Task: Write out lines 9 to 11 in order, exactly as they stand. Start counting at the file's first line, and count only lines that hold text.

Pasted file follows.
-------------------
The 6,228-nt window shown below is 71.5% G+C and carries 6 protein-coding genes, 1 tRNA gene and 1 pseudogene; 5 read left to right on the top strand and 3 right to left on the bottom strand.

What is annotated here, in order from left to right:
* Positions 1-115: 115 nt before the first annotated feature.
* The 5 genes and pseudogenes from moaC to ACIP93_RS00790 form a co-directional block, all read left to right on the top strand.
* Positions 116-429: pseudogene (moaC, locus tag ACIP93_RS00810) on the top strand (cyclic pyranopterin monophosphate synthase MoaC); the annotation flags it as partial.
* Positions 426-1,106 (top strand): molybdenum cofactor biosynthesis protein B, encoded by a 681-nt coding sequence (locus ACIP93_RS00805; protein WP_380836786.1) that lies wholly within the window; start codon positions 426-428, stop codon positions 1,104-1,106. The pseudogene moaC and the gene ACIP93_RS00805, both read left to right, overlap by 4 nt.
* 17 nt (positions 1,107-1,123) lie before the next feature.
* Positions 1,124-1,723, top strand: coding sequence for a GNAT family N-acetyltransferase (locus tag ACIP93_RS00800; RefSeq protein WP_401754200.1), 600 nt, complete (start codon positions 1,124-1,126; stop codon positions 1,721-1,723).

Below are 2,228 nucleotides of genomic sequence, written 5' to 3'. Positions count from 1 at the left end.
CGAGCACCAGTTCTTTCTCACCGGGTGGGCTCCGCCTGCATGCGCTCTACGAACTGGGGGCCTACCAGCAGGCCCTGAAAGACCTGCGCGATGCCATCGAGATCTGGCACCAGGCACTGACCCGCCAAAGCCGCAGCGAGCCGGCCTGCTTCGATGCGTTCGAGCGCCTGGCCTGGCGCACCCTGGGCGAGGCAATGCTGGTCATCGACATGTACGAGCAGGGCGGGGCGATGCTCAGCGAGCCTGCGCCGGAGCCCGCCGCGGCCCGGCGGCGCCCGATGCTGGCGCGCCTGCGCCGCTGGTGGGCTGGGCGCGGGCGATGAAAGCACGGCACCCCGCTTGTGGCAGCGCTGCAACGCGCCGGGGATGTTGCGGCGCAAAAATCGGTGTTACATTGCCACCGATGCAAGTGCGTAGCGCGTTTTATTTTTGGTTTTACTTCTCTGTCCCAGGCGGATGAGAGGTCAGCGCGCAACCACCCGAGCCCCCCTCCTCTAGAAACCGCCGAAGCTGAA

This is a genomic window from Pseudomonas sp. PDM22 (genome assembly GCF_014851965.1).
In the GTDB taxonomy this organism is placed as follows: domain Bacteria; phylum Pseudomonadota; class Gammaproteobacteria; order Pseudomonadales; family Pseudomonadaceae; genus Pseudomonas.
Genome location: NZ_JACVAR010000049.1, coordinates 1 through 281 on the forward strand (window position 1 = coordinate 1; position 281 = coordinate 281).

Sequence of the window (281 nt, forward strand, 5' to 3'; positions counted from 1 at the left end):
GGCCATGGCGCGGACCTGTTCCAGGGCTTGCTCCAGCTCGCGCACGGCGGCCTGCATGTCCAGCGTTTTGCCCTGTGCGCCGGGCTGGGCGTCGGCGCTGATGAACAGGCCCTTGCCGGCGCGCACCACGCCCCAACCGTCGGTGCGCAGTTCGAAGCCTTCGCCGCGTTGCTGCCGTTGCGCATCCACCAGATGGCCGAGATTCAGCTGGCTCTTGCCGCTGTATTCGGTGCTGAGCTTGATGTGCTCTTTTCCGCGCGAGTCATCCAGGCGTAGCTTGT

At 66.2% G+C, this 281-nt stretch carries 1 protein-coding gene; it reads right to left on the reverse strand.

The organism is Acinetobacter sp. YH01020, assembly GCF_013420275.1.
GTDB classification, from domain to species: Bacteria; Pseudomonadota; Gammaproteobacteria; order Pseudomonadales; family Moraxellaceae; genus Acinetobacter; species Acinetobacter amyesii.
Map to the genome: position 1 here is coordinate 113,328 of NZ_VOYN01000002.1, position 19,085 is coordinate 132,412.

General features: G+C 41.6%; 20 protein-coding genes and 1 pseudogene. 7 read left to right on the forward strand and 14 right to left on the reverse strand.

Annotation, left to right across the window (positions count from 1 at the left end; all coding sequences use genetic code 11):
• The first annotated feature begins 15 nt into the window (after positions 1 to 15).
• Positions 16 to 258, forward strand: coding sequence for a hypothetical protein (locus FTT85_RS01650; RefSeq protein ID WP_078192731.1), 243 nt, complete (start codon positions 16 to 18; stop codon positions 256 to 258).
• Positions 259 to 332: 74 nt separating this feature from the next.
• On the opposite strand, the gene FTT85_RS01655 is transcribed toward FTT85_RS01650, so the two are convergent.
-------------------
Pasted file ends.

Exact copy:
Below are 2,228 nucleotides of genomic sequence, written 5' to 3'. Positions count from 1 at the left end.
CGAGCACCAGTTCTTTCTCACCGGGTGGGCTCCGCCTGCATGCGCTCTACGAACTGGGGGCCTACCAGCAGGCCCTGAAAGACCTGCGCGATGCCATCGAGATCTGGCACCAGGCACTGACCCGCCAAAGCCGCAGCGAGCCGGCCTGCTTCGATGCGTTCGAGCGCCTGGCCTGGCGCACCCTGGGCGAGGCAATGCTGGTCATCGACATGTACGAGCAGGGCGGGGCGATGCTCAGCGAGCCTGCGCCGGAGCCCGCCGCGGCCCGGCGGCGCCCGATGCTGGCGCGCCTGCGCCGCTGGTGGGCTGGGCGCGGGCGATGAAAGCACGGCACCCCGCTTGTGGCAGCGCTGCAACGCGCCGGGGATGTTGCGGCGCAAAAATCGGTGTTACATTGCCACCGATGCAAGTGCGTAGCGCGTTTTATTTTTGGTTTTACTTCTCTGTCCCAGGCGGATGAGAGGTCAGCGCGCAACCACCCGAGCCCCCCTCCTCTAGAAACCGCCGAAGCTGAA

This is a genomic window from Pseudomonas sp. PDM22 (genome assembly GCF_014851965.1).